Abortion is currently protected in the state by a 2019 decision from the Kansas Supreme Court, which interpreted that the state constitution guarantees the right to “personal autonomy,” including access to abortion. The ruling, which has stood as an impediment to anti-abortion legislation, blocked a state law that would have banned dilation and evacuation abortions, the most common procedure after 15 weeks.
Kansans will vote next August on whether to maintain that protection or amend their state constitution to remove abortion as a fundamental right. Abortion rights supporters and opponents are planning to spend millions of dollars to mobilize voters around the constitutional amendment, which will be on the state’s primary ballot. It’s the second effort to pass the amendment, which must be approved by two-thirds of the state legislature and a majority of Kansas voters. The first attempt failed in 2020.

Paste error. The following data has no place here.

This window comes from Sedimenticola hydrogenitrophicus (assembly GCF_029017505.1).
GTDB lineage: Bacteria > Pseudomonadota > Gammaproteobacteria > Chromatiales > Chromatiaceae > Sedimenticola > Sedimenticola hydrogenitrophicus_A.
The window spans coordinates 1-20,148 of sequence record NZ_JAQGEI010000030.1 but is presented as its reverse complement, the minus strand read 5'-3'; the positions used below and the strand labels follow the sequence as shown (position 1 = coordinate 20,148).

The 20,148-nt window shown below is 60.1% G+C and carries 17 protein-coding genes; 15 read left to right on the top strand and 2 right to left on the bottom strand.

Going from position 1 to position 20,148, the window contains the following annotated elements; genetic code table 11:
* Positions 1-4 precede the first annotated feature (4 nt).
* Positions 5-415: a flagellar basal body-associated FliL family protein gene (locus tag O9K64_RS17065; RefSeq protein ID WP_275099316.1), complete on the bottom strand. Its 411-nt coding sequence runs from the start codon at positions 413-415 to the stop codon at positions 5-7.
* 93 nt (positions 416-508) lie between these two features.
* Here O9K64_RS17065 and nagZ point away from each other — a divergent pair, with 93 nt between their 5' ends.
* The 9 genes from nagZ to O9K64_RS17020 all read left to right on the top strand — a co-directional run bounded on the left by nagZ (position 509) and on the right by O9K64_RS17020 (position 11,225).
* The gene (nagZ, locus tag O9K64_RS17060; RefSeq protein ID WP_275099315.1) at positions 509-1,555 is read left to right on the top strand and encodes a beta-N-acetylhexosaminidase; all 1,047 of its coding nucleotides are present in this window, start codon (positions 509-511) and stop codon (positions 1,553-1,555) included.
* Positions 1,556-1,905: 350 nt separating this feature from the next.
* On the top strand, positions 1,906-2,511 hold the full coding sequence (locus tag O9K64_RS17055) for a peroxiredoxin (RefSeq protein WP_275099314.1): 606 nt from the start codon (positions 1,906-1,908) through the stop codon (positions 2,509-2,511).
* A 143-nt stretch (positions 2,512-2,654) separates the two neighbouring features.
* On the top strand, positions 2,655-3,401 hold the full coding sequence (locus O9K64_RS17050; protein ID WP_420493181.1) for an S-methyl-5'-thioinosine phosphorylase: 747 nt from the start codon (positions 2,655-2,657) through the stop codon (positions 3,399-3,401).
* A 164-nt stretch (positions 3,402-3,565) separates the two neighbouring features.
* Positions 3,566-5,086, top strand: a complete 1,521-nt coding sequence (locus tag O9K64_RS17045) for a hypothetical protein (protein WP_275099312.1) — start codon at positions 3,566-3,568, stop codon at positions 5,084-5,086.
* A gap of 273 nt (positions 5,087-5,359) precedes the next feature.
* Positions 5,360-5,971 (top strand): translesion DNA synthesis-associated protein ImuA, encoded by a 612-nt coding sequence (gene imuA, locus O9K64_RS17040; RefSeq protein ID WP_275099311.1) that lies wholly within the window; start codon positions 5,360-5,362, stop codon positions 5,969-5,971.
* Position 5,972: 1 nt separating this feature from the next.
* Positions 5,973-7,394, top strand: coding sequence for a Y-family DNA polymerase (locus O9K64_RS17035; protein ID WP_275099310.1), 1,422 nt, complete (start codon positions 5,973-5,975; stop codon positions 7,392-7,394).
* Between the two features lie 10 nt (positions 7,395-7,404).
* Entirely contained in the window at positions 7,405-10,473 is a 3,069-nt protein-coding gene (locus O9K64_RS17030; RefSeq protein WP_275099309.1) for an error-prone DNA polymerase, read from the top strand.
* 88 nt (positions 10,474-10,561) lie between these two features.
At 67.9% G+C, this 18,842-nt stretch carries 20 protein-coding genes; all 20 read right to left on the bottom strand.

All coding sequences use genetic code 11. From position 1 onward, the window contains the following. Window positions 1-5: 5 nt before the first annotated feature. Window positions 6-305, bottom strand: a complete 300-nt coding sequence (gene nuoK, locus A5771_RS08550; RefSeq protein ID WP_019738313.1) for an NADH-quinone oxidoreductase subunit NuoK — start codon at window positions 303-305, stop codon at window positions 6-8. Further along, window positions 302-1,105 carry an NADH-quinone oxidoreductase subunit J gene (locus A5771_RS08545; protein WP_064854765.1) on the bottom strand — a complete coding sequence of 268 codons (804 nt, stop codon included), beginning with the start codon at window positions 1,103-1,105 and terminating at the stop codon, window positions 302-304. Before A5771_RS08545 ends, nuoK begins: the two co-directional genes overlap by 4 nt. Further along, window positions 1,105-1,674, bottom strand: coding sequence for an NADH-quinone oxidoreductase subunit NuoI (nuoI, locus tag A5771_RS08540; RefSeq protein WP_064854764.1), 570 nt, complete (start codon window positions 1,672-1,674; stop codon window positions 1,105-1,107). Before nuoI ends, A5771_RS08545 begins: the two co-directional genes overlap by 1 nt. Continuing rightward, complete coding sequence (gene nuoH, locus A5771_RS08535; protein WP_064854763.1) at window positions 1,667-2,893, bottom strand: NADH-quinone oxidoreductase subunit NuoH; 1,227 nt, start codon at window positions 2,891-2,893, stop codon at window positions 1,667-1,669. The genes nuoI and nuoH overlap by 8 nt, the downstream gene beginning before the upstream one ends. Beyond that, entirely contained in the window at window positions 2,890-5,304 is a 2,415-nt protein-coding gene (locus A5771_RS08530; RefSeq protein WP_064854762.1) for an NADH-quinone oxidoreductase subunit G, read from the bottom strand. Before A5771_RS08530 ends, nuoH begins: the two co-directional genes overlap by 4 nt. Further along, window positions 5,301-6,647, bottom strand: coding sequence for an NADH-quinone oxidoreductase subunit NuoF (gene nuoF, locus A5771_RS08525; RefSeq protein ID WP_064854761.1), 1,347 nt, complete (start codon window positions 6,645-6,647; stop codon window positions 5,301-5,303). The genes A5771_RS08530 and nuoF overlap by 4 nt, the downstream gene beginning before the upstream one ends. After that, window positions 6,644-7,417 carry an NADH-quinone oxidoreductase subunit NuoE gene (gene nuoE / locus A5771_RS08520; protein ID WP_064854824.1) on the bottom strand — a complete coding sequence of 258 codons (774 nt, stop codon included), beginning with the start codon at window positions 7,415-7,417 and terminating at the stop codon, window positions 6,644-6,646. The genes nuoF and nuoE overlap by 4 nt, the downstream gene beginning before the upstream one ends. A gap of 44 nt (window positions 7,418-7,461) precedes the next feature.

Months before that vote, the U.S. Supreme Court is expected to deliver its decision in Dobbs v. Jackson Women’s Health, its first major abortion decision since shoring up a conservative majority with Justice Amy Coney Barrett. In its term beginning in October, the court agreed to address the constitutionality of a Mississippi law that would ban the procedure after 15 weeks. The law goes against a core tenet of Roe v. Wade, which guarantees the right to an abortion until the fetus is independently viable, typically around 23 to 25 weeks. Advocates, analysts and observers believe that case could either undo or drastically weaken national abortion protection, allowing for a flood of new prohibitions.
One month after Texas’ law banning abortion at six weeks went into effect, people across the nation rallied for abortion rights.
Emboldened by that possibility, Republicans legislators across the country have prioritized abortion restrictions, passing laws that likely violate Roe v. Wade in its current state, but could survive if the court scales back federal protections as many anticipate. In the past year alone, 19 states have passed 106 new abortion restrictions. The majority of those laws have been blocked by lower courts.
“Unless we have a very different kind of election and get more moderates and Democrats in the Kansas legislature—and I don’t see that happening—they’ll have the numbers to pass whatever they want. They will be giddy with the number of restrictions they can dream up.”